2015-04-15 / Opinion


by Bob Kornegay

As a child, there was no greater pleasure than sneaking away from menial chores to go fishing in the creek behind my house. Lord, I wish I had a nickel for every bluegill, redbreast, and mudcat I coaxed from those slowmoving waters on lazy summer afternoons.

Fishing was simpler back then. Way simpler. Most of my terminal tackle rode in my pockets or dangled from my belt loops. The one exception was my hand-me-down spinning rod. I was still years away from affording a reel, but the “bare” rod made a wonderful small-stream fishing pole.

Occasionally, when I flipped a redworm or cricket near a mossy bank, I would coax a redfin pickerel (we called ‘em “pike”) into striking. These aggressive little predators provided great boyhood sport and gave me ample opportunity to practice new cuss words when they inevitably clamped down on my thumb as I attempted to remove the hook.

Better yet, catching one pike always made it possible to catch more. With my half-bladed pocketknife, I removed the soft, white underbelly from my first pickerel and thereby produced the ultimate pike “lure.” The cannibalistic little devils couldn’t resist a shiny white piece of their own kind trailed across the surface near their lairs. Pike “maw” was the name my grandfather gave the bait.

I spent most of my formative years thinking my pike-belly bait was unique in its strangeness. However, it was nothing compared to some of the really weird fishbaits I’ve seen fishermen using in the years since. It proves a noteworthy point: dedicated anglers are nothing if not adaptable.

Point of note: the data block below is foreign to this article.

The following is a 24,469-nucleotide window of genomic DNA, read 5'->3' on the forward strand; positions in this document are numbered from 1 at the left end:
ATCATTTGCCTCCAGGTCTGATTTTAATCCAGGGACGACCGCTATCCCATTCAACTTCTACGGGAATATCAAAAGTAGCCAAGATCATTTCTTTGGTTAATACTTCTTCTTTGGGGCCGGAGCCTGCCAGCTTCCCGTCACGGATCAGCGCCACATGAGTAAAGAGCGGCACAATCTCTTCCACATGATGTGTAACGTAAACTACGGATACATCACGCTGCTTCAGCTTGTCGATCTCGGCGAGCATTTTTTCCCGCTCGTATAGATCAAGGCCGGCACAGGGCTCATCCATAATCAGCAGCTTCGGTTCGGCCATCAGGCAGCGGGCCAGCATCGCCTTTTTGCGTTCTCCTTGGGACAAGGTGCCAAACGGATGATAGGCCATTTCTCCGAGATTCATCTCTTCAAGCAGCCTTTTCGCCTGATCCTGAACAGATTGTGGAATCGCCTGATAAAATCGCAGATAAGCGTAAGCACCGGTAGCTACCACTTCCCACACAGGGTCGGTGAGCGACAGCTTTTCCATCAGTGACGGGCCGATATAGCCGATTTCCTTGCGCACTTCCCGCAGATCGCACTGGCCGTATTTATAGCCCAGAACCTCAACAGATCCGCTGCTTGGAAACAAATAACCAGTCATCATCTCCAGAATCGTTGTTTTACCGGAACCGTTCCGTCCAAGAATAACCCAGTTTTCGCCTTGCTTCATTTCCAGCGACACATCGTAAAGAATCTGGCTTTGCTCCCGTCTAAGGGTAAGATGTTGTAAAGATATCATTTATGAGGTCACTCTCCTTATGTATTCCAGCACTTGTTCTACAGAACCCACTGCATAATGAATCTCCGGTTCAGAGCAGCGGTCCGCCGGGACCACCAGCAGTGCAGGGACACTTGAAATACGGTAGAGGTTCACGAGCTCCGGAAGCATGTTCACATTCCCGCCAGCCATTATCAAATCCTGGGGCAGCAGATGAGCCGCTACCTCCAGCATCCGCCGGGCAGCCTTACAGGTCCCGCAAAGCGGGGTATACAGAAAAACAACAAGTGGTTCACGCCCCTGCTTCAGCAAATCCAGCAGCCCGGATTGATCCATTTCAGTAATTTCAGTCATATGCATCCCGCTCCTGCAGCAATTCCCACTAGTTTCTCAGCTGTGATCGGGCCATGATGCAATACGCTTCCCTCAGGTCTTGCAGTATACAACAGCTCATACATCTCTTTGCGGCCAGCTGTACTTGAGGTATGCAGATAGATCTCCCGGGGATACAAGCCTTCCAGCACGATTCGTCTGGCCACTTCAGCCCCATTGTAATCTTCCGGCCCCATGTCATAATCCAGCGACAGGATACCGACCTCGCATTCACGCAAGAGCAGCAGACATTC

For instance, I once knew a man who caught 43 channel catfish on a trotline baited with chunks of white soap. Since then, I’ve paid attention anytime someone catches large numbers of fish on anything out of the ordinary.

I’ve seen largemouth bass fall prey to strips of raw bacon and have witnessed huge bluegills taken on canned peas. An uncle of mine caught more than his share of fall-run mullet on wholekernel corn and tufts of hair grass.

Even the noble, uppity trout often succumbs to offbeat baits. Consider rainbows caught on cooked elbow macaroni, browns lured with gooey cheese balls and brookies ravenously biting mini marshmallows. It’s enough to make a long-dead dryfly purist turn over in his grave. On the other hand, it has also more likely than not inspired some really cool creations from trout anglers who tie their own flies.

And what of the lowly carp? My buddy Cletus Monroe catches them on Jello-soaked cotton balls. Monster carp are also taken on dough balls, peanut butter, and leftover potato pancakes. Could it be that carp leave the rivers to shop at the IGA after hours? I mean, none of this stuff occurs naturally in carp habitat, does it?

Some folks, even those who couldn’t be remotely equated with purists, don’t like the idea of such unnatural baits. I knew one old timer, for instance, who said, “If it won’t bite a worm or ‘minner’, I just ain’t foolin’ with it!” Contrarily, however, this same gentleman always spat a great big gob of tobacco juice on his bait offering before dunking it. Add to that the fact this same old angling curmudgeon lectured me for years about the advantages of plug tobacco over leaf. “Don’t never use snuff,” he advised. “Snuff spit just won’t stick to a worm like Bull of the Woods will.”

When I hinted that spitting on one’s bait might not be sporting, he grinned and explained that the definition of a sportsman is somebody who spends a fortune on fishing equipment and goes home empty handed because he doesn’t know the first thing about fishing.

With all due respect, I disagree with that. It does, however, sometimes set me to wondering. Why, for instance, is my tackle box roughly the size of my mama’s cedar chest? And why is the dollar value of its contents fast approaching that of my pickup truck?

Somebody pass me a chew of Red Man while I think about it.

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